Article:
Brian Tracy (one of my longtime heroes back from my National Speakers Association days) has it right, adding a seventh P to his marketing list. “The final P of the marketing mix is people. Develop the habit of thinking in terms of the people inside and outside of your business who are responsible for every element of your sales, marketing strategies, and activities.” Tracy says. “It’s amazing how many entrepreneurs and businesspeople will work extremely hard to think through every element of the marketing strategy and the marketing mix, and then pay little attention to the fact that every single decision and policy has to be carried out by a specific person, in a specific way. “

In Creating Buzz With Blogs, veteran business technology consultant Ted Demopoulos explains, “Blogs create buzz because people will feel like they know you, and people like to do business with people they know.”  After more than ten years of writing content for business owners and professional practitioners, I’m absolutely convinced that’s true. People shop for products and services, but when all is said and done, they buy with their hearts. What that means is that the best blogs give readers into a company’s core beliefs, and help readers meet the people inside that company. And, while blogging can help achieve quite a number of goals, including:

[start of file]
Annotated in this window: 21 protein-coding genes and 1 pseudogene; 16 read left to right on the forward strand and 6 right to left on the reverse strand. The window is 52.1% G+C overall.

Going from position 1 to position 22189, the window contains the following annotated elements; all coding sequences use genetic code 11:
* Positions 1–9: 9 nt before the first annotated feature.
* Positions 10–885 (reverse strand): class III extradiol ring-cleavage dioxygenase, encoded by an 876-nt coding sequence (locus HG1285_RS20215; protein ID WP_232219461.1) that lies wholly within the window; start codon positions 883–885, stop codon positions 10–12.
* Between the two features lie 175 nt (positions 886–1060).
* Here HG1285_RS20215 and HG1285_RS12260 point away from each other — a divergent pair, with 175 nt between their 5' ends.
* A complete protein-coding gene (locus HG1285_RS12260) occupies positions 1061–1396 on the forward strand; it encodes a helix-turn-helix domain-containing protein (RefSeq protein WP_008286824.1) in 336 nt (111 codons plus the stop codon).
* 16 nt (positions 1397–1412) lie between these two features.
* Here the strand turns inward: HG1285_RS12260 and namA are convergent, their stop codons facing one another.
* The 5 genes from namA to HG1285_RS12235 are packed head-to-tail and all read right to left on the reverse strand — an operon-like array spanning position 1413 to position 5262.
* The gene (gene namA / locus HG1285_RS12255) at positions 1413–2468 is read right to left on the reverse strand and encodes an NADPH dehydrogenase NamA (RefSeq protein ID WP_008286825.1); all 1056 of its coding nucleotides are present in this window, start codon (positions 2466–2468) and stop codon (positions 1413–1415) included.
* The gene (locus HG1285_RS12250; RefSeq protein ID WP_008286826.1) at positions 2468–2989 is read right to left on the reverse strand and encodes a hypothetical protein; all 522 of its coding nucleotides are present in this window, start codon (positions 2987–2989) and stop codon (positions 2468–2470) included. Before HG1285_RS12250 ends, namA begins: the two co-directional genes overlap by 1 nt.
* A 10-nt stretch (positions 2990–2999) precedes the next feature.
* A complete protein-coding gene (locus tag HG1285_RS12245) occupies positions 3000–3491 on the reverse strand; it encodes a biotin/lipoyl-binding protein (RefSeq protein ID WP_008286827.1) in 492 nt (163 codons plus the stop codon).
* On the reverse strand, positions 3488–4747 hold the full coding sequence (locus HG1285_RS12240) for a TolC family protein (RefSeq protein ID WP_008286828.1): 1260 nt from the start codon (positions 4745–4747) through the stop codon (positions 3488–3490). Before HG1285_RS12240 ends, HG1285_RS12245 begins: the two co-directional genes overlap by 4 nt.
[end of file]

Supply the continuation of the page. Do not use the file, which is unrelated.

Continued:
• building good will
  • staying in touch with existing customers and clients
  • announcing changes in products and services
  • controlling damage done by negative PR or by complaints
  • recruiting employees,

the most important function of your blog is expressing your brand in terms of the people behind it!

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Business Blog Title Question Words


Ideas and Discoveries Magazine had a very good idea in terms of titles (which we blog content writers can make good use of) – using question words.

The tactic of question titles is one I’ve often suggested to new Indianapolis blog content writers. Keeping in mind that people are online searching for answers to questions they have and solutions for dilemmas they’re facing, sometimes we can help searchers who searchers haven’t specifically formulated a question by presenting a question in the blog post title itself.